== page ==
10:15 AM *EE6.1
COMPARTMENTAL REACTION CONTROL USING LIPID VESICLES:A
STRATEGY FOR TRIGGERING BIOMATERIAL FORMATION. Eric Westhaus, William L.
Murphy, Phillip B. Messersmith , Northwestern University, Division of Biological
Materials and Department of Biomedical Engineering, Chicago, IL.
Chair: Mark Alper
Tuesday Morning, April 6, 1999
Salon 15 (M)
In nature, phospholipid assemblies (e.g. lipid bilayers)
act as physical barriers that partition the aqueous phase into distinct
cellular, subcellular, and extracellular compartments that are chemically
and functionally distinct. In our laboratory we are utilizing a similar
strategy to control chemical reactions that result in the rapid in-situ
formation of biomaterials intended to repair, replace, or augment living
tissues. Specifically, we are exploiting the barrier properties of phospholipid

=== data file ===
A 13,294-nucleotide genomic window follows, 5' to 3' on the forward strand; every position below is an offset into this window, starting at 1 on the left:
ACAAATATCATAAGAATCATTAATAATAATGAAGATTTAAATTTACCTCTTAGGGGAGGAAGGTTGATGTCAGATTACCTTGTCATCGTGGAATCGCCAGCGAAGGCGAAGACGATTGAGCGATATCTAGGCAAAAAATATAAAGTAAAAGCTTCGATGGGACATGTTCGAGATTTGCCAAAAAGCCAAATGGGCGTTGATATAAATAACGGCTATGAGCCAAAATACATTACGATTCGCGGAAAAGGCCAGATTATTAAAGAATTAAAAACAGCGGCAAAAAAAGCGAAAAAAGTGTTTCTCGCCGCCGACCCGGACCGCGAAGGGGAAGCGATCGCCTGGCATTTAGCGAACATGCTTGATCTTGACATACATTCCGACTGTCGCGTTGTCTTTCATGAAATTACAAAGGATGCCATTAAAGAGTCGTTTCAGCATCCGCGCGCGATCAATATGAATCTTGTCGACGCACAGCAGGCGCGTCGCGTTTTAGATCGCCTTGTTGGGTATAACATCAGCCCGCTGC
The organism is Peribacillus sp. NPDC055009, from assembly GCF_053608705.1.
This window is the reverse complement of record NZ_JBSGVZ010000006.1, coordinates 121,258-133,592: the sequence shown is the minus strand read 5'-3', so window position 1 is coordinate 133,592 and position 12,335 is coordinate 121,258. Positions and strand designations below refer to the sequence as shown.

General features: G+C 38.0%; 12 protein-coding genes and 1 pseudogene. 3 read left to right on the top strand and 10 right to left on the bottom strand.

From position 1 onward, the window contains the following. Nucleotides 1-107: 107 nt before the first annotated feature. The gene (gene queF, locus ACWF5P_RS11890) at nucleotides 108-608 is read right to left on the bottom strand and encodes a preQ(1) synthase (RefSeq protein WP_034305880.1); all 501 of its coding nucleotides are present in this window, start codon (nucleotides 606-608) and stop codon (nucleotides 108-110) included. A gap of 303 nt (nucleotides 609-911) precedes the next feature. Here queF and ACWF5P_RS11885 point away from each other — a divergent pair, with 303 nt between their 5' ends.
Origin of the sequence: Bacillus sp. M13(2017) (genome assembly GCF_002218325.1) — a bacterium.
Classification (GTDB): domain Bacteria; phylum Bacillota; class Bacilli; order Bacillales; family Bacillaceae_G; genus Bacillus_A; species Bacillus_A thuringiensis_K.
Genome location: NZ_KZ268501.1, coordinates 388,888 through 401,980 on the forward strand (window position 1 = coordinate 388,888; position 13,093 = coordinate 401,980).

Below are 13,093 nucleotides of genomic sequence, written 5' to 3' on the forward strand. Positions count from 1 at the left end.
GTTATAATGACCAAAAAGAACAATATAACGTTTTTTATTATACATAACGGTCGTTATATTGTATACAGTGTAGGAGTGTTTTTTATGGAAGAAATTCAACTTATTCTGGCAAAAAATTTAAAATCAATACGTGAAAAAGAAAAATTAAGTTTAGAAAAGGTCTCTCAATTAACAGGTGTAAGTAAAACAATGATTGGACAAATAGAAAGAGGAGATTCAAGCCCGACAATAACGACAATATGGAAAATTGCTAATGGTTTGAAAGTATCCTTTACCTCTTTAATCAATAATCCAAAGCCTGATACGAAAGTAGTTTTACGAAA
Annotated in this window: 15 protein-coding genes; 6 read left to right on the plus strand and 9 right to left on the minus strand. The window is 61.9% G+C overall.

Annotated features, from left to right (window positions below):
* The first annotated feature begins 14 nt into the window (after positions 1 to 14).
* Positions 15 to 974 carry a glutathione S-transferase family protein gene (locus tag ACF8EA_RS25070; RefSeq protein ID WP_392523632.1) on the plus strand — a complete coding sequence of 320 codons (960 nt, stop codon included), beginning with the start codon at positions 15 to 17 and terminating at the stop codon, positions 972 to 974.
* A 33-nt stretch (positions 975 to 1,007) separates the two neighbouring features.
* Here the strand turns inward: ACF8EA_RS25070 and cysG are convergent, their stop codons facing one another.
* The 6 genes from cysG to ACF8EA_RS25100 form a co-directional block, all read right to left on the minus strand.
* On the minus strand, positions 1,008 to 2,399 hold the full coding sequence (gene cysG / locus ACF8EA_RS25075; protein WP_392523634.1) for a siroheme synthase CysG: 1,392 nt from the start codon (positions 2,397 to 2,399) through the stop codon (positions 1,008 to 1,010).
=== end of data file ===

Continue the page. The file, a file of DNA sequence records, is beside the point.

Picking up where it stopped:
vesicles to entrap and isolate reactive chemical species of an aqueous
suspension. We are designing the liposomes to release the entrapped species
in response to an applied stimulus, such as light, temperature, pH, etc.
Upon release, the entrapped species reacts with other components of the
solution to form a solid or semi-solid biomaterial. The use of this approach
will be illustrated by examples in which calcium phosphate minerals and
polymer hydrogels are rapidly formed from liposome-containing fluids upon
warming from ambient to body temperature. Potential clinical applications
include hard and soft tissue reconstruction, wound healing, and drug delivery.
10:45 AM *EE6.2
2D AND 3D MANIPULATIONS OF CELL SHEETS USING TEMPERATURE-RESPONSIVE
CULTURE SURFACES FOR RECONSTRUCTION OF TISSUE ARCHITECTURES. Masayuki Yamato
, Ai Kushida, Chie Konno, Akihiko Kikuchi, Yasuhisa Sakurai, Teruo Okano,
Tokyo Women's Medical Univ, Inst of Biomedical Engineering, Tokyo, JAPAN.